I walked around that square taking in the local color including Paula Deen‘s Lady and Sons restaurant but chose to take the recommendation of the locals. 20130118-125950.jpgWhat a woman, that Paula Deen! She has a retail space connected to the restaurant that reminds me of the are you enter after you get off an attraction at Disney World.

I hopped back onto the trolley and saw the home of Juliette Low, the founder of the Girl Scouts. I was only slightly disappointed the home was a creamy beige and not a soft green I imagined from my old uniform.
The trolley drivers are very informative, each with their own brand of shtick. I did get busted once for talking but, in my own defense, I was only answering someone’s question.

My next stop was number 6, to see the Cathedral of St. John the Baptist.20130118-131151.jpg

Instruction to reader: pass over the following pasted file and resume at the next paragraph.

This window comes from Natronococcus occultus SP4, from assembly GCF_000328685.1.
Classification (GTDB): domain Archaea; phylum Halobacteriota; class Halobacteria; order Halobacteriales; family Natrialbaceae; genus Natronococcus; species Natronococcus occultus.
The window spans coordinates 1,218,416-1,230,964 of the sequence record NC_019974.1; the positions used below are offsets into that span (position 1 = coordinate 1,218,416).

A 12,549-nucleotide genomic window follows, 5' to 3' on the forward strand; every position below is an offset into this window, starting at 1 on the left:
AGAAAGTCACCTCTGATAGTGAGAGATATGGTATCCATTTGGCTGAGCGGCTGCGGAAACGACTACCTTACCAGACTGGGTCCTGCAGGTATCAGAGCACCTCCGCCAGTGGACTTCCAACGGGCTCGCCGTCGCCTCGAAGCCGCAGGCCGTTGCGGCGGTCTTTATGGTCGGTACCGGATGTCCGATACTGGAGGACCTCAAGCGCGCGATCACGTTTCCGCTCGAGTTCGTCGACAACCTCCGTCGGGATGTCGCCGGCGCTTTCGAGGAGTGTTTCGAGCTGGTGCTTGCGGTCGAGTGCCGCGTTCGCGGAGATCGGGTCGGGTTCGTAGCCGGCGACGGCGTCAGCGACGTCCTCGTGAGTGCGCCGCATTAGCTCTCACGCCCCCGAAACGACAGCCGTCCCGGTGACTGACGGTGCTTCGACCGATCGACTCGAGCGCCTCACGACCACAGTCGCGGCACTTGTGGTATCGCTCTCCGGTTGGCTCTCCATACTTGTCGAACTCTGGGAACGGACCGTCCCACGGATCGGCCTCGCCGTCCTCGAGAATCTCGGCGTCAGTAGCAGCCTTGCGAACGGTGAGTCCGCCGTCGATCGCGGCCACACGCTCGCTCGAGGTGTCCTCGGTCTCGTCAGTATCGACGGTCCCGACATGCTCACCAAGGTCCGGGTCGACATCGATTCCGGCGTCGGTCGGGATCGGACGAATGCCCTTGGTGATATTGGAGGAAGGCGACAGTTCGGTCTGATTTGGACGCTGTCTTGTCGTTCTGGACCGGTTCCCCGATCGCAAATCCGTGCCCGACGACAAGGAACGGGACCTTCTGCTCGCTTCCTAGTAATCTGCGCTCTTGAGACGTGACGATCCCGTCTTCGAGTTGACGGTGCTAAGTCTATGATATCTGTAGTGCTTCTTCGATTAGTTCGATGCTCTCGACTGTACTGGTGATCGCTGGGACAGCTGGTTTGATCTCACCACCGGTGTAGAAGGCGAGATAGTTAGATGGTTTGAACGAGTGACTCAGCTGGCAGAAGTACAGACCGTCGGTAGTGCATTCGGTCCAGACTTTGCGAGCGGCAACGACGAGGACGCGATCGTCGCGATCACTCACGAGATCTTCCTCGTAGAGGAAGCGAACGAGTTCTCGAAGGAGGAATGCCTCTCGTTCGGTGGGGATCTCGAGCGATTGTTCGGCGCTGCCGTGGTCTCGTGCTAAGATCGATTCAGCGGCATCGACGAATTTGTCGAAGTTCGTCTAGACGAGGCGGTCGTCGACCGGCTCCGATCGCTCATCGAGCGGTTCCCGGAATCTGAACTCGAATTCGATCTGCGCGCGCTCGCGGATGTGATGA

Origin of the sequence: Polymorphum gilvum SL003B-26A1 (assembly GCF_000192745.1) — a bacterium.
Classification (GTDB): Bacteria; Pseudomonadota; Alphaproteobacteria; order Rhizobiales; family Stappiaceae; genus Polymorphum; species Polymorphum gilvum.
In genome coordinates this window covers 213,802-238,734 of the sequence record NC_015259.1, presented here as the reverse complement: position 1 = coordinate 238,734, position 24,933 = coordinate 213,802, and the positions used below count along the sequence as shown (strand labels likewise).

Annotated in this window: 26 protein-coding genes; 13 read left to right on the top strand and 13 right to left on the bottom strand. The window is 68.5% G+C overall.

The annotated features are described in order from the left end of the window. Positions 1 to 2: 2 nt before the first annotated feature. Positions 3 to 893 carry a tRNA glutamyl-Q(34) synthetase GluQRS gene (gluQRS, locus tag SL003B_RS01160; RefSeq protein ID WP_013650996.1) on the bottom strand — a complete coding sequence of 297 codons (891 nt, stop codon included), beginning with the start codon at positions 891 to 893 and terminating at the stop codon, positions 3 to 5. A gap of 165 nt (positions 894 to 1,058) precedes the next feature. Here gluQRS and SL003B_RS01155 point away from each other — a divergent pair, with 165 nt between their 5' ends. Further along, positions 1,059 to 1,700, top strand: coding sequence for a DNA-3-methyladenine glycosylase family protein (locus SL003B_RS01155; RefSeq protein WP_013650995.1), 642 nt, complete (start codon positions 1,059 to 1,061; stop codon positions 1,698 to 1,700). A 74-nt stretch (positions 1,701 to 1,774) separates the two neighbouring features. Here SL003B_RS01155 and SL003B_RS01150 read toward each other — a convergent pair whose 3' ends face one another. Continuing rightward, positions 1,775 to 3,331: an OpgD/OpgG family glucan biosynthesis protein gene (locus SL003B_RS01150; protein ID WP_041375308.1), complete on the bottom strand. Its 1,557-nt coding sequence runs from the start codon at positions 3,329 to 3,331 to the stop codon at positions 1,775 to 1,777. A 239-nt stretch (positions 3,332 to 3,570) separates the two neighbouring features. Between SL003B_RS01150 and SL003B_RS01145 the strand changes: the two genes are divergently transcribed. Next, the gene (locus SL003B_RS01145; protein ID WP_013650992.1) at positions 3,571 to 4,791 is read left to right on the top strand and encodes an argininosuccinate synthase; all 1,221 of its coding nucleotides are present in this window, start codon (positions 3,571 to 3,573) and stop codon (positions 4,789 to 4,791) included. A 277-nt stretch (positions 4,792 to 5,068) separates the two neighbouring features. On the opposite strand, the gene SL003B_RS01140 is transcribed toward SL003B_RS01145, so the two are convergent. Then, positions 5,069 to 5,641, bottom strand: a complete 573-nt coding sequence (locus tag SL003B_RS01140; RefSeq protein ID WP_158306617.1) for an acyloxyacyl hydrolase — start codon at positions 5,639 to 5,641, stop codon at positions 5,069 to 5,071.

It is a very beautiful church and well worth the stop.

After visiting the church I walked across Lafayette Square to Clary’s, famous for its role in a movie called Midnight in The Garden of Good and Evil and for their eclairs as big as my head.20130118-112303.jpg

It was delicious (I had about a quarter of it this morning as breakfast-glad I had a cooler with me).

20130118-112437.jpgBack on for a few stops and jumped off at stop #8 for their famous soda bar called Leopold’s.
My tour guide said it was voted best ice cream in the south…the country…the world! Wow, I felt like Buddy in Elf and just wanted to go in and congratulate them. Worlds best? Fabulous!!